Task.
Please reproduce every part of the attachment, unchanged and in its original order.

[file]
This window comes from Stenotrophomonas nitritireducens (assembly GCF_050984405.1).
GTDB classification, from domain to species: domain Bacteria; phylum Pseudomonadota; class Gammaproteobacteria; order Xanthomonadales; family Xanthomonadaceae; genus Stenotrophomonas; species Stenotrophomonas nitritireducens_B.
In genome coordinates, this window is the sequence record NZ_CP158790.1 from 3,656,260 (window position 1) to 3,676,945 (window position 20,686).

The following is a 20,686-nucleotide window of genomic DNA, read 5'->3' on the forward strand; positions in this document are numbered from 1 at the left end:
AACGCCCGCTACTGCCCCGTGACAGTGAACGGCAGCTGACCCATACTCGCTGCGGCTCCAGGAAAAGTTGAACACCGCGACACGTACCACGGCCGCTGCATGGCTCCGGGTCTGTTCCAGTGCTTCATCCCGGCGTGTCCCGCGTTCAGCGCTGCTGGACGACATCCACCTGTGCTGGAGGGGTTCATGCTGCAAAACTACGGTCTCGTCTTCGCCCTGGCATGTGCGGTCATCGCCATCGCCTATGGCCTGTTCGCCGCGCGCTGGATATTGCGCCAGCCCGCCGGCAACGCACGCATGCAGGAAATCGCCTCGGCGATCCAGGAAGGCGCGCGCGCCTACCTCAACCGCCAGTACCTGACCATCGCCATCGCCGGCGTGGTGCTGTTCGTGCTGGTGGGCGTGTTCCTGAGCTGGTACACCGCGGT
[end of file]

This window comes from Stenotrophomonas nitritireducens (assembly GCF_050984405.1).
GTDB classification, from domain to species: domain Bacteria; phylum Pseudomonadota; class Gammaproteobacteria; order Xanthomonadales; family Xanthomonadaceae; genus Stenotrophomonas; species Stenotrophomonas nitritireducens_B.
In genome coordinates, this window is the sequence record NZ_CP158790.1 from 3,656,260 (window position 1) to 3,676,945 (window position 20,686).

The following is a 20,686-nucleotide window of genomic DNA, read 5'->3' on the forward strand; positions in this document are numbered from 1 at the left end:
AACGCCCGCTACTGCCCCGTGACAGTGAACGGCAGCTGACCCATACTCGCTGCGGCTCCAGGAAAAGTTGAACACCGCGACACGTACCACGGCCGCTGCATGGCTCCGGGTCTGTTCCAGTGCTTCATCCCGGCGTGTCCCGCGTTCAGCGCTGCTGGACGACATCCACCTGTGCTGGAGGGGTTCATGCTGCAAAACTACGGTCTCGTCTTCGCCCTGGCATGTGCGGTCATCGCCATCGCCTATGGCCTGTTCGCCGCGCGCTGGATATTGCGCCAGCCCGCCGGCAACGCACGCATGCAGGAAATCGCCTCGGCGATCCAGGAAGGCGCGCGCGCCTACCTCAACCGCCAGTACCTGACCATCGCCATCGCCGGCGTGGTGCTGTTCGTGCTGGTGGGCGTGTTCCTGAGCTGGTACACCGCGGT